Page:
The party also hopes that the alleged security breach involving Modi will resonate with voters. Towards this end, the BJP has already stepped up its attack against the Congress, accusing it of a conspiracy to “assassinate” Modi and failing to handle law and order in the state.
On the other hand, the party recently inducted several Sikh leaders in order to reach out to the community.
The BJP also hopes that Amarider Singh’s Punjab Lok Congress and a splinter group of the SAD headed by Sukhdev Singh Dhindsa will also aid its chances by winning seats in Sikh-majority constituencies.
It may be recalled that the BJP contested just 23 of the state’s 117 seats in the previous election, when it was in alliance with the SAD. However, this time around, the BJP will contest many more seats as the major partner in the alliance.
Recent incidents a diversion?
That is why Punjab’s chief electoral officer (CEO) S. Karuna Raju has already sought the deployment of 1,050 companies of Central Armed Paramilitary Forces, against the 500 companies deployed last time.
The impact of these events on voter choices is presently unclear, but many in the political circle see it as an attempt to divide Punjabi society along religious and geographical lines.
Ashutosh Kumar, meanwhile, believes these events will not have much impact. “It is not easy to polarise Punjab since it is a close-knit society and has had a composite culture for a long,” he said.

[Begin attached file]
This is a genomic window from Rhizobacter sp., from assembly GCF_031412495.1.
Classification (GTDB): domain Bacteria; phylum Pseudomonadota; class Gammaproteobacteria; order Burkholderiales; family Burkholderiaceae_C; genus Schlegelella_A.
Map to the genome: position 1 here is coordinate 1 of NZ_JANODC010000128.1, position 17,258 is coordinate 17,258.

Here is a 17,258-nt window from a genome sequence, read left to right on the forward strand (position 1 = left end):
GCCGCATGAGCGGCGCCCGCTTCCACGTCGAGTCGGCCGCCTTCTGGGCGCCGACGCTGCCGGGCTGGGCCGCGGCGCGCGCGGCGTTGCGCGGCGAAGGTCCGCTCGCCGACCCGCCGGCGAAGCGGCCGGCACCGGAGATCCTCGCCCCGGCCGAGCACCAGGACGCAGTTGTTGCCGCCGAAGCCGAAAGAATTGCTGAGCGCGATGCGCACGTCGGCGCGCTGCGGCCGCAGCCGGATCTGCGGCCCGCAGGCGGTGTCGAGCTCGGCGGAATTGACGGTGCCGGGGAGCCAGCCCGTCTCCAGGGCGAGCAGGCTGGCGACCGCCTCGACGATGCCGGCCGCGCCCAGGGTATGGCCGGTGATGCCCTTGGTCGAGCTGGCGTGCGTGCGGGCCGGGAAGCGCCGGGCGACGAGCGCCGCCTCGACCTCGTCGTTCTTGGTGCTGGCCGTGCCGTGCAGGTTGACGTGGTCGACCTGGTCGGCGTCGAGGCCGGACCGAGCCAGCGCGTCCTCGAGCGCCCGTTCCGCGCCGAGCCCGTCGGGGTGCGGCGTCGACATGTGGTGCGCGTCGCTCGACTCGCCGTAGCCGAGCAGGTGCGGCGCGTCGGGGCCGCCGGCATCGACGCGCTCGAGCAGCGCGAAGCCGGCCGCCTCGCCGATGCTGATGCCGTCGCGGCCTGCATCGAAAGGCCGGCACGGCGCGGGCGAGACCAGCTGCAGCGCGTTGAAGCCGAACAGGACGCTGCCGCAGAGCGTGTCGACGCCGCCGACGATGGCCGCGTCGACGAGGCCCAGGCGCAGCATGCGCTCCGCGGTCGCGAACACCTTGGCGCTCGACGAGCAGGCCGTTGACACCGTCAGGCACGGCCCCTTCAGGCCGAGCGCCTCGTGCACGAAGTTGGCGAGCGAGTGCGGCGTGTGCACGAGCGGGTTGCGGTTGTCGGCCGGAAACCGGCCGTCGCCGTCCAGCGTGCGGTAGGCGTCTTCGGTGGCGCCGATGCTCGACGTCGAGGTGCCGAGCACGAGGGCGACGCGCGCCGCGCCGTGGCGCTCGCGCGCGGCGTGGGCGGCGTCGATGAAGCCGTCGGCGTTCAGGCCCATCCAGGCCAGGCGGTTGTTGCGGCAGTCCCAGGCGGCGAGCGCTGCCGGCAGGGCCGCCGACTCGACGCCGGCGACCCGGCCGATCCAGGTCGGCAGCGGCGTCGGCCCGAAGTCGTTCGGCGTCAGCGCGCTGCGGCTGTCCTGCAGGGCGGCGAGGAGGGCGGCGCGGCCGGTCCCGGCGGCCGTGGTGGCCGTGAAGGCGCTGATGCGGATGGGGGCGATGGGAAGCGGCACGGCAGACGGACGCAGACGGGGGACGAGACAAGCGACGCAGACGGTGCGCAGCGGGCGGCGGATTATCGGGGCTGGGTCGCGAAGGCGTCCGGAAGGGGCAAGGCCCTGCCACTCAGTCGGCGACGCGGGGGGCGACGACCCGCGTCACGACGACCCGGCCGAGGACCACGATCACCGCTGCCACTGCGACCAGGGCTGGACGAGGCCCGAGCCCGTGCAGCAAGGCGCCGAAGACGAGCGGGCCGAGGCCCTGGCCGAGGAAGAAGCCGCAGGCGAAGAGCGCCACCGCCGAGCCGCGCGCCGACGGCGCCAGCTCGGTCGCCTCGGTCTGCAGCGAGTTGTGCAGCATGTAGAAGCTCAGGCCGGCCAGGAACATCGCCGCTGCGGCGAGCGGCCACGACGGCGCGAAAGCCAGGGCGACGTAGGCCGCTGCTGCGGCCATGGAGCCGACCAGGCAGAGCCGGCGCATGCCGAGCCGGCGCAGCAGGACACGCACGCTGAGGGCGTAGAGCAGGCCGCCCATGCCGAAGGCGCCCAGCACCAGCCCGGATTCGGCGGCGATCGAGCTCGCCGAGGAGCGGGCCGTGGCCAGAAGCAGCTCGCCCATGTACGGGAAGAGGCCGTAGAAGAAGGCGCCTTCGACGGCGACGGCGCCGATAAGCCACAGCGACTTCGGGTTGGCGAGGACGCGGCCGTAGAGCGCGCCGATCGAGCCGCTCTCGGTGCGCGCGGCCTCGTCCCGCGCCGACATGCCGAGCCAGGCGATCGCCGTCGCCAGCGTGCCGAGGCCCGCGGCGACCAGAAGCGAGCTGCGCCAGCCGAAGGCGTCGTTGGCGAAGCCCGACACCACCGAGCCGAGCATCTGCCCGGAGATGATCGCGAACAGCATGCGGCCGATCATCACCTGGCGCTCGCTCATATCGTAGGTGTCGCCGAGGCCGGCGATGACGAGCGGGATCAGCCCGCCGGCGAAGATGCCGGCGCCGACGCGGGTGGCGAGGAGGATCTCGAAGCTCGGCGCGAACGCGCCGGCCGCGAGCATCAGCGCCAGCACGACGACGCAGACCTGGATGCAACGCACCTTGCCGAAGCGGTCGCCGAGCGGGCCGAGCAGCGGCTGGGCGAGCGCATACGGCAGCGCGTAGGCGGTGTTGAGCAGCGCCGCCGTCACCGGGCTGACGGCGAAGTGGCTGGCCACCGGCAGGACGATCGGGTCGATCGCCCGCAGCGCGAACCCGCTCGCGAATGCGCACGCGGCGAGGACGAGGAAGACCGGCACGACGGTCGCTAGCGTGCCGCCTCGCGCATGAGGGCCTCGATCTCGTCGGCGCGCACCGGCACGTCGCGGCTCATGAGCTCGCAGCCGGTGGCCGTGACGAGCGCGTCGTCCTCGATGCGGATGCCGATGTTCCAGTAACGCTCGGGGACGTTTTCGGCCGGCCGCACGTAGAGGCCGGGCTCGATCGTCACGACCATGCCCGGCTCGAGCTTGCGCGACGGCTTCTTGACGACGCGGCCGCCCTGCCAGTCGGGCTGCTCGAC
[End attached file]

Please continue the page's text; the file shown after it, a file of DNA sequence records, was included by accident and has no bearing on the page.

How Punjab pans out geographically
Punjab’s 117 assembly segments, spread over 23 districts, are divided into three regions: Malwa, Doaba and Majha.
Malwa, a southeast territory comprising 15 districts, is the largest region with a total of 69 assembly seats.
It is believed that any party that performs well in Malwa is likely to form the government in Punjab. It was once a stronghold of the SAD before the Congress and then the AAP broke into it.
In 2017, while the SAD was reduced to eight seats, its worst-ever performance in the region, the Congress won as many as 40 seats and 18 seats went to the debuting AAP.
All parties, including the BJP, have been putting maximum effort in this region.
Doaba, an area between the rivers Beas and Sutlej, comprises four districts and 23 assembly constituencies. There is a large Scheduled Caste population in this region that has often swung in favour of Congress.
In 2017, the Congress won 15 seats while the SAD won five and AAP two.
It is in this region that the SAD-BSP alliance hopes to do well, even as the Congress hopes Channi will help them retain this region and even outperform its previous tally.
The third region, Majha, is the border belt of Punjab and seat of Sikhism in Amritsar. It has a total of four districts and 25 seats.
The region has in the past backed Akalis and the Congress, since both parties have important leaders.
Congress’s Navjot Sidhu is also MLA from this region, as is SAD’s Bikram Majithia, who was recently booked in a drugs trafficking case.
The Congress swept the region in 2017, winning all 22 seats.
As far as the BJP is concerned, it won just three assembly segments in 2017 – one each in the three regions.